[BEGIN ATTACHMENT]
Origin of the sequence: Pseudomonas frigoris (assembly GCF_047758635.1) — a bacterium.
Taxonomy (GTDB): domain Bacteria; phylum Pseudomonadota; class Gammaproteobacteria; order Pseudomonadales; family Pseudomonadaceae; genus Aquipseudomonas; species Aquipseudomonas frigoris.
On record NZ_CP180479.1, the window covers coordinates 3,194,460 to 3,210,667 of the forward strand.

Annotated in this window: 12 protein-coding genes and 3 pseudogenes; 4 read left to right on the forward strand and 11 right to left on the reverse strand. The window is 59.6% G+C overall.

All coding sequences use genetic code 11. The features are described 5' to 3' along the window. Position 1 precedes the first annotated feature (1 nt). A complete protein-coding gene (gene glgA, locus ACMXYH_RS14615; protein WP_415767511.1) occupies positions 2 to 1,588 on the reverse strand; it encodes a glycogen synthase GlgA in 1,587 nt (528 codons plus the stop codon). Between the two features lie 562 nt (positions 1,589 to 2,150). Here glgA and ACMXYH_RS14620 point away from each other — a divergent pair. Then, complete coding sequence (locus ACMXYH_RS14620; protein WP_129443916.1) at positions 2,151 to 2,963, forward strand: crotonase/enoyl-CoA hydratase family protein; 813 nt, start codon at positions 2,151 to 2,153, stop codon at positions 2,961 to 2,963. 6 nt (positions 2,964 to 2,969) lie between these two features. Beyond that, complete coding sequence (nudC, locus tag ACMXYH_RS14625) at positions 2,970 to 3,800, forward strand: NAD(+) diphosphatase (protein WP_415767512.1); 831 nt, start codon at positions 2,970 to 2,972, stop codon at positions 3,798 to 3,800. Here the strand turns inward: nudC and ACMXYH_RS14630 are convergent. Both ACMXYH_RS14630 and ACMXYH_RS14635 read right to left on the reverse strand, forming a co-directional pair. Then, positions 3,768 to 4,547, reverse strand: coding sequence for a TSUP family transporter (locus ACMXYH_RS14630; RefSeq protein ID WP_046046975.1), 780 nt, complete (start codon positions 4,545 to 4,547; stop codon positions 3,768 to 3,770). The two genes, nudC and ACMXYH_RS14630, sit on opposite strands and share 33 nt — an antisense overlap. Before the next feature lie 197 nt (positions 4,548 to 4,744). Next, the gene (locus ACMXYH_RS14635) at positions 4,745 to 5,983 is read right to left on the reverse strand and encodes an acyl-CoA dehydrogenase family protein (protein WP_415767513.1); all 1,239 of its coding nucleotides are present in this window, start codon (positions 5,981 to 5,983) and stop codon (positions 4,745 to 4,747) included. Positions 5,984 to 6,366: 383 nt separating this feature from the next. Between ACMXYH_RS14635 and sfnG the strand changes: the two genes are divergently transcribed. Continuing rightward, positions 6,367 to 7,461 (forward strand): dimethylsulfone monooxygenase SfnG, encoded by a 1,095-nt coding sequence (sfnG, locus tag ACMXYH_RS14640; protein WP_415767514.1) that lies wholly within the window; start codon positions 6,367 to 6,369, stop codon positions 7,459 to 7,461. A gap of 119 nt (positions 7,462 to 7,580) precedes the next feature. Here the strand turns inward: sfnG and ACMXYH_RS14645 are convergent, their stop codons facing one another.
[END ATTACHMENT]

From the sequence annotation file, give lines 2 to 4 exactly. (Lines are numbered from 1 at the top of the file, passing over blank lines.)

Taxonomy (GTDB): domain Bacteria; phylum Pseudomonadota; class Gammaproteobacteria; order Pseudomonadales; family Pseudomonadaceae; genus Aquipseudomonas; species Aquipseudomonas frigoris.
On record NZ_CP180479.1, the window covers coordinates 3,194,460 to 3,210,667 of the forward strand.

Annotated in this window: 12 protein-coding genes and 3 pseudogenes; 4 read left to right on the forward strand and 11 right to left on the reverse strand. The window is 59.6% G+C overall.